And the there is the fatigue that you can’t explain.  Even when you don’t do anything to cause the spiral downwards…it will still show up with no warning.  Stress will throw me into a tailspin, so will the heat.  Because of my G.I. problems, a day spent in the bathroom knocks me out for days.  Unexpected stress, a bad bathroom bout or a night with no sleep can guarantee you a day on the couch or in bed.   

Trying to pace yourself, and listening to your body (and that little voice in your head) can do a lot in preventing a fatigue fallout.

I know I will walk hand-in-hand with fatigue for the rest of my life.  There’s nothing I can do about it.  Except…take a nap.

http://www.youtube.com/watch?v=MIENus8bJlY

Thanks

Just wanted to thank all of my long time followers, and say Welcome to the new bloggers I have found through NaBoPloMo and Chronic Babe.  All of your comments mean a lot to me, and I appreciate the time you take to read and respond.

This is an open blog, it can be found through search engines.  I cannot block anyone,  I can only delete/spam comments. 

None of my blogs are about any specific group or individual.  I occasionally write about my Mom, my kids or my husband or friends.   I will never, nor have I written about someone else’s blog or life without identifying them.

Just wanted to clear that up.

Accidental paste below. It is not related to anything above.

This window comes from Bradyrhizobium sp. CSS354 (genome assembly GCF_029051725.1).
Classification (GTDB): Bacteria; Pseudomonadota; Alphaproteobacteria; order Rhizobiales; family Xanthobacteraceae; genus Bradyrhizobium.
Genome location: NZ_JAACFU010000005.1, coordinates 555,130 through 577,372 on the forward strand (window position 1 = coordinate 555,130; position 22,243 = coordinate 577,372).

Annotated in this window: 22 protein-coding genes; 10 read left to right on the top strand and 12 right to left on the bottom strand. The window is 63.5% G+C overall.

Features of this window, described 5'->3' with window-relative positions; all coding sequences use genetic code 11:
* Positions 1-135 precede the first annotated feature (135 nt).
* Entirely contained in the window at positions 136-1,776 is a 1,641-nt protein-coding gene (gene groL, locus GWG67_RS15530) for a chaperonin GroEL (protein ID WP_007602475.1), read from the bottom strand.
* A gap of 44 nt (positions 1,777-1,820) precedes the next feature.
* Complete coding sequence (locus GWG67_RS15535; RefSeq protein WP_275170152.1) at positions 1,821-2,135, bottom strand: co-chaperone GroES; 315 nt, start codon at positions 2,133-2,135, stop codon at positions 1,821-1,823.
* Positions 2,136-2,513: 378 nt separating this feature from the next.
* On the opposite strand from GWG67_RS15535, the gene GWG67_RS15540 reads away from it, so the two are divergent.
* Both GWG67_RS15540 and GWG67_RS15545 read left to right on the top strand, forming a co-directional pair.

mo

Judgement Day

Judge not, lest you be judged

I have a friend that has cerebral Palsy.  He is in a wheelchair, and he is hard to understand.  He sells newspapers at my church.  Many people just put the money on the table and take their paper.  No eye contact, no greeting. 

I have a nephew that has tattoos.  A bunch of tattoos, both arms.  They call them “full sleeve”.  He has some on his neck and on his legs.  He also has some piercings on his face.  He hides them by wearing long sleeves at family gatherings, because some people don’t like them.    You would be surprised at what he does for a living, and how tender he is with his nieces and nephews.

I know a girl who  used to dress with clothes from Salvation Army.  The wilder the more outrageous  the better for her.  Sometimes her hair was pink, other times blue.  She had piercings on her face, and enough holes in her ears to wear dozens of earrings.  I love her.